As the tradition developed, Muslim scholars had occasion to confront a variety of questions raised by battlefield experience. They knew, for example, about “collateral damage,” about killings covered by the rule of double effect and other categories familiar from the just war tradition. Their treatments of these suggest that the best way to understand the prophetic sayings is as follows: No one fighting in an Islamic cause should ever directly and intentionally target noncombatants.

How, then, can one regard the judgment of Osama bin Laden as “Islamic”? The short answer is, one cannot.

I don’t want to see innocent Muslim civilians killed. Unfortunately, I can’t rule out any responses to future terrorism.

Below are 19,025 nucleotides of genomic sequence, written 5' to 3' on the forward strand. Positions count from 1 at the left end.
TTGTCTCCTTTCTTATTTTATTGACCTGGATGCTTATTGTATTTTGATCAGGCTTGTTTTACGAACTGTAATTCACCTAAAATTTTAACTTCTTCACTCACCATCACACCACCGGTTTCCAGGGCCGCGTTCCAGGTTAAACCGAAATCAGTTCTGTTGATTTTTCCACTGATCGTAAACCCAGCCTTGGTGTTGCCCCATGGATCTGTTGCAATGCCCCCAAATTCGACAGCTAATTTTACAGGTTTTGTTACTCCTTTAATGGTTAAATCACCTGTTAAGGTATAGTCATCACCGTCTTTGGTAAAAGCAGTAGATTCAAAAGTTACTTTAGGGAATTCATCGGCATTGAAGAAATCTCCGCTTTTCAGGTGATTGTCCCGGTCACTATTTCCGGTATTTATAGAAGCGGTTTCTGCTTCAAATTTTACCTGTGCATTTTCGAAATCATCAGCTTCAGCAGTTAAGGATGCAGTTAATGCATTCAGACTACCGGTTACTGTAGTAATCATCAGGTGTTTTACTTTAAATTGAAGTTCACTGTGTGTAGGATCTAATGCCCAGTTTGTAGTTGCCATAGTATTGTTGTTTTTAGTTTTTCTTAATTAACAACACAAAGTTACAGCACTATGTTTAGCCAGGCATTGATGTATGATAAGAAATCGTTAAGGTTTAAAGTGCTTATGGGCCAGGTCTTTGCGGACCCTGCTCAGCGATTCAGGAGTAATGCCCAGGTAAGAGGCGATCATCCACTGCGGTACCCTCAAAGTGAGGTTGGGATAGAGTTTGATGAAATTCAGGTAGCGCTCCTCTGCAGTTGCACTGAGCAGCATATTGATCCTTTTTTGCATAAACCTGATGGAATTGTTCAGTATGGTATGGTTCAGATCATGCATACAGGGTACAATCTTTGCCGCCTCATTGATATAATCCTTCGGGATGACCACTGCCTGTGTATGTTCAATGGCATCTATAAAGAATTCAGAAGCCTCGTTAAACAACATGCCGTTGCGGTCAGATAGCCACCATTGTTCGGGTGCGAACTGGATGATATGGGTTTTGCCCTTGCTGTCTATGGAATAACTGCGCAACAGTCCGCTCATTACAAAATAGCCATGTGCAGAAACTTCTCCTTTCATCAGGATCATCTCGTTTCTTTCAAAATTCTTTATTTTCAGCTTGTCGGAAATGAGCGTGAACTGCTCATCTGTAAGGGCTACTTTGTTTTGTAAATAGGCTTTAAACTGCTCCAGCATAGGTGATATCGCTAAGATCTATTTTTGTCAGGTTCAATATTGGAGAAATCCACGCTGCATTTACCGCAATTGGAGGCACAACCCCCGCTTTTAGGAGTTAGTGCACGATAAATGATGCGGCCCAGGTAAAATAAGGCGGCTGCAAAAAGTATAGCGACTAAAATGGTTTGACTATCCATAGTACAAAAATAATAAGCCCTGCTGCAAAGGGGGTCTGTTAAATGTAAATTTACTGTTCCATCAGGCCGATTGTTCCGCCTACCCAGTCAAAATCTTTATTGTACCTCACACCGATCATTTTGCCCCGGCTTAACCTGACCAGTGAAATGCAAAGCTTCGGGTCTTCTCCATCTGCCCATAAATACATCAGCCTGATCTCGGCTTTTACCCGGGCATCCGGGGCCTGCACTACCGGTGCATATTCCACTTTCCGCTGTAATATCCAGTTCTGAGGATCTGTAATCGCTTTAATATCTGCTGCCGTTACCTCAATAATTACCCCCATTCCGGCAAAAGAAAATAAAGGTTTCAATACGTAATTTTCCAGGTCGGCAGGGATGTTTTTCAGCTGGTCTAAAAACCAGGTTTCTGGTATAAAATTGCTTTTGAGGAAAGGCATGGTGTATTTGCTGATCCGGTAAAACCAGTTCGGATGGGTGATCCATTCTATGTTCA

Having spent a fair amount of time (in that great Catholic system) studying the Catholic tradition of the Just War, I can say with certainty that your faith requires you rule out some responses to terrorism. Attacking civilians for the purpose of reprisal or deterrence is prohibited by the Church, always has been, and is a deeply immoral idea. If you won’t buy my reasoning that it’s immoral to kill civilians in response to what a group of terrorists do, you should at least be willing to read the Church’s teaching on the subject: